FGCU Art Program alumni showcase their work at ArtLab exhibit

FGCU welcomes back alumni of the Art Program for an annual reunion to catch up, reminisce and show students what they have created since graduation.
The Reunion: Courtright, Davis & Wood exhibit gives students a chance to connect with alumni who display their continuous passion for art with their range of artwork. The exhibition is open to the public through Nov. 5.
The ArtLab was chosen to house the exhibit because it is a more intimate space compared to the spacious Main Gallery. The exhibit showcases artwork of former FGCU art students.
Anica Sturdivant, gallery coordinator for the exhibit, has been working for the Art Program and Art Galleries since 2002.
“The Reunion series is dedicated to create exhibitions showcasing their talent and the positive impact the Art Program at FGCU is having on the region,” Sturdivant said. “We have many, many art alums living and working in Lee and Collier counties who are having an impact on the cultural horizons of our area. The series is a way to touch base with artists and get their work back on campus.”
The ArtLab is located on the west end of the FGCU library, near the newly opened entrance.
“The ArtLab is the original gallery at FGCU and was the only gallery on campus until the opening of the Arts Complex in 2002,” Sturdivant said. “Today, FGCU’s campus is home to two contemporary art galleries: the Main Gallery in the Arts Complex and the ArtLab Gallery.”
The exhibit includes diverse selections of mixed mediums such as prints, sculpture and photography from artists Carrell Courtright, Megan Davis and Tarra Wood.
“It is important for an art program to follow the accomplishments of our graduates in the arts,” Sturdivant said. “We care about our students and are interested in seeing how they have continued their passions. We also want to hold them up as examples to our current students for inspiration. Our alumni have much to share with current students. In fact, each reunion group is asked to meet with our current senior project students to share their experiences and provide some support and insight into the current students’ preparations for their culminating class in art.”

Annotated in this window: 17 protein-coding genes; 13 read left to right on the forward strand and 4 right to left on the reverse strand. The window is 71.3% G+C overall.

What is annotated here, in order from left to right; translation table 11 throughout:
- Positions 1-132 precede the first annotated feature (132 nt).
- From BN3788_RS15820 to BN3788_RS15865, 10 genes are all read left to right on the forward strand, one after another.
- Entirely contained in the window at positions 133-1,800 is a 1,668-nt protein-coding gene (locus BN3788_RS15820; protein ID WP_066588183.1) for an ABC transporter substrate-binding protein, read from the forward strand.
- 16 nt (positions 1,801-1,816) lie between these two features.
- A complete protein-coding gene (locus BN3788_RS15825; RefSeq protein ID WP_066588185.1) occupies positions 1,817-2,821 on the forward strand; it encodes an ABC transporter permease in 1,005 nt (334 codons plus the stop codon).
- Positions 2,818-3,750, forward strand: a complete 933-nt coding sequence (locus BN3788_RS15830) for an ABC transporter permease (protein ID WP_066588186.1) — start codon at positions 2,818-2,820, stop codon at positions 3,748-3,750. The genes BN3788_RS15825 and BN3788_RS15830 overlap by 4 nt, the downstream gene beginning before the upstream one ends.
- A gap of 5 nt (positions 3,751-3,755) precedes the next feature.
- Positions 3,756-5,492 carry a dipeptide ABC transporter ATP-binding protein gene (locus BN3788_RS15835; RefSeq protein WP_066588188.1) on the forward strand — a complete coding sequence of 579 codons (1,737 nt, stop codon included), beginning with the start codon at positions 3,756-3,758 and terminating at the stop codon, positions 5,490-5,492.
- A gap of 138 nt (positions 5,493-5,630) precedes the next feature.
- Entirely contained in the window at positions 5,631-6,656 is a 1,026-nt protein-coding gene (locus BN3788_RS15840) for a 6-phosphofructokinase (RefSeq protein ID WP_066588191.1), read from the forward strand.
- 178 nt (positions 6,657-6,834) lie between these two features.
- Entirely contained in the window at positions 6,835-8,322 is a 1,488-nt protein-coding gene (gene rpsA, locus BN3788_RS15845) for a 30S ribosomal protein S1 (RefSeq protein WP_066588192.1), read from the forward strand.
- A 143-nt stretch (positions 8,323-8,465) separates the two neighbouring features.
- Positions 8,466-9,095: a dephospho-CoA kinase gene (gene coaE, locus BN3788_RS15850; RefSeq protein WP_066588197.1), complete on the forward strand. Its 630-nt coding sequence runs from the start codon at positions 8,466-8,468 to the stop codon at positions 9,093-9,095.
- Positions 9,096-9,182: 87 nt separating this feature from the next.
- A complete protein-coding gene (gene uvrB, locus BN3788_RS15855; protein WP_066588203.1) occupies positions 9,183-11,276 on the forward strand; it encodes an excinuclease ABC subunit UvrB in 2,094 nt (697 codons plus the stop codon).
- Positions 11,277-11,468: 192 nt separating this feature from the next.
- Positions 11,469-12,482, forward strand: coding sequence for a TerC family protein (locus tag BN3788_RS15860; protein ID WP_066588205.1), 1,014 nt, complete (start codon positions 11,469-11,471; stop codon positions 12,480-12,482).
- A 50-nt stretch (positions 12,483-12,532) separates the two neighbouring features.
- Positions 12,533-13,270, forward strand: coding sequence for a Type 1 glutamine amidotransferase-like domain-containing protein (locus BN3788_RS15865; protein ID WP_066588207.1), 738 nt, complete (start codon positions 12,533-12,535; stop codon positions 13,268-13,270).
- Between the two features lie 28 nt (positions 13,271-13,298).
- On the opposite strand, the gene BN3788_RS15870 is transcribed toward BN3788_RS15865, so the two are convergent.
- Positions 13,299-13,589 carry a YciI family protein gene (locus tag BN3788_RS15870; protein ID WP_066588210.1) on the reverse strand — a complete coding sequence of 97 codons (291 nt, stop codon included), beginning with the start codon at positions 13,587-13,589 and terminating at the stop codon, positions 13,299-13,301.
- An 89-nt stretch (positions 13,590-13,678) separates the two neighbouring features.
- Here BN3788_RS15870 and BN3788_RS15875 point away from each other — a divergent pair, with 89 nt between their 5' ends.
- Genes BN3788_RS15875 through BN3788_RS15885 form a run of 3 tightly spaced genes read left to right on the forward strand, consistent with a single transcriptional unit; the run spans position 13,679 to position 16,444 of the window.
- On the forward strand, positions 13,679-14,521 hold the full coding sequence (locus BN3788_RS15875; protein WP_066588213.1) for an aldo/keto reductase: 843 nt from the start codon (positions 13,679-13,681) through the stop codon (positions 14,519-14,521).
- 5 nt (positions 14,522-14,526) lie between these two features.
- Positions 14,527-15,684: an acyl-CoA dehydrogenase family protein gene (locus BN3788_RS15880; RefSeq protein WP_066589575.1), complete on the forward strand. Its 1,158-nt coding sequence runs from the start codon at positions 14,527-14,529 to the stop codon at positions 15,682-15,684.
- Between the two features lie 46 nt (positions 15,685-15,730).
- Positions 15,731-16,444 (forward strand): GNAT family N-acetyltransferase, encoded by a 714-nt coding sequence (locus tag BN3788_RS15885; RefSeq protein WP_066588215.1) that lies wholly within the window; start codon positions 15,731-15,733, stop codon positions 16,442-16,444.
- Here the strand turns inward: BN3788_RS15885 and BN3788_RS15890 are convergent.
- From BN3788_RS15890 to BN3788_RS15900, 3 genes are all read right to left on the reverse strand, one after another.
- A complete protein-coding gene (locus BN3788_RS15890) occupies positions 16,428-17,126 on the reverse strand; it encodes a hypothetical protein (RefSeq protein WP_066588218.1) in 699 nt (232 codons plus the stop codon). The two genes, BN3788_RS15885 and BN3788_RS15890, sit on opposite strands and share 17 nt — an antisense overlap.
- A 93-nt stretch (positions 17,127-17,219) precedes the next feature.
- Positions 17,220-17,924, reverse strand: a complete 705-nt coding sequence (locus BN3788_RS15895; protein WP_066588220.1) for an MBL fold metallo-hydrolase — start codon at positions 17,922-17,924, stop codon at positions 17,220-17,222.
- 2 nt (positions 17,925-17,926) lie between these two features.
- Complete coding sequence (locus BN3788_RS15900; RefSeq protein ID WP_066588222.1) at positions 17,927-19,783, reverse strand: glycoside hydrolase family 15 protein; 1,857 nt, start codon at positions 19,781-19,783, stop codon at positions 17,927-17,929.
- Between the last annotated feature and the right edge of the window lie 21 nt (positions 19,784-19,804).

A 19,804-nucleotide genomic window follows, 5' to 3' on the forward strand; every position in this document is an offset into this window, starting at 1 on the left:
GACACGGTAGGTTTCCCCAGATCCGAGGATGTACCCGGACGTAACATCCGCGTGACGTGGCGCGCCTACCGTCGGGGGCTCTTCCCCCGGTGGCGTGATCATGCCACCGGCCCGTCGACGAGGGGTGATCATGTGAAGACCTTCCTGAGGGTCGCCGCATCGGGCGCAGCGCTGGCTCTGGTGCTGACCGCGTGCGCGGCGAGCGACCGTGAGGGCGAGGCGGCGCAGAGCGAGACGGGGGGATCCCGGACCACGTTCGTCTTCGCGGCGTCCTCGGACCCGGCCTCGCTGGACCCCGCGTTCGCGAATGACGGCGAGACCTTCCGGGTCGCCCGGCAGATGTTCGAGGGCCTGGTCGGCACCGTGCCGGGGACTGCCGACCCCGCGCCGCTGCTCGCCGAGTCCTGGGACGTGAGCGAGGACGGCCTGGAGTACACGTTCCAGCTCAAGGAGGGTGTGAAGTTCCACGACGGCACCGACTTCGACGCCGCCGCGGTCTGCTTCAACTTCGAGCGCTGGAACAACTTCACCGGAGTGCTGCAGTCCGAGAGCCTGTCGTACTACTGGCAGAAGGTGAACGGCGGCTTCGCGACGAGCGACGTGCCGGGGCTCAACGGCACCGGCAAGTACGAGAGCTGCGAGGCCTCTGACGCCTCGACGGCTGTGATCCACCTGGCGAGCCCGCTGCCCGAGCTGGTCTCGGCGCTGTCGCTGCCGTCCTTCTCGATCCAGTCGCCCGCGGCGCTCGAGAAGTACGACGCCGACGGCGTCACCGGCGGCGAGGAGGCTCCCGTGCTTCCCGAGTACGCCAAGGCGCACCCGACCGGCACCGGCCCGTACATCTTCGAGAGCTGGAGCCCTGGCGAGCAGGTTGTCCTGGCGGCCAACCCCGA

The selection process begins with an overview of the Art Program’s library of senior project binders, which serves as historical reference. From there, a determination is made as to which of the alumni are still in the area and have continued their work in the arts, as the program doesn’t have the budget to ship work for an exhibition of this nature. Further, suggestions from art and art history faculty help determine the selection. Also, there is a consideration of which work will fit together conceptually or stylistically in the ArtLab. The theme each year changes depending upon the invited artists. The one thing that will not change is that the artists are all Art Program alumnus. A bigger alumni exhibition for the university’s 20th anniversary is being considered.
Don’t miss out on the reunion exhibit, which strives to offer diverse selections from FGCU alumni. The art department endeavors to express students’ artwork while collaborating with other departments on campus to magnify the scope of the visual arts.
“My favorite part of the reunion series is catching up with alumni artists — both in the exhibition and the alumni who attend the opening,” Sturdivant said. “We hear about everyone’s careers, their continued education, their moves, meet new family members, share opportunities and reminisce. In every way, the exhibition serves as a reunion.”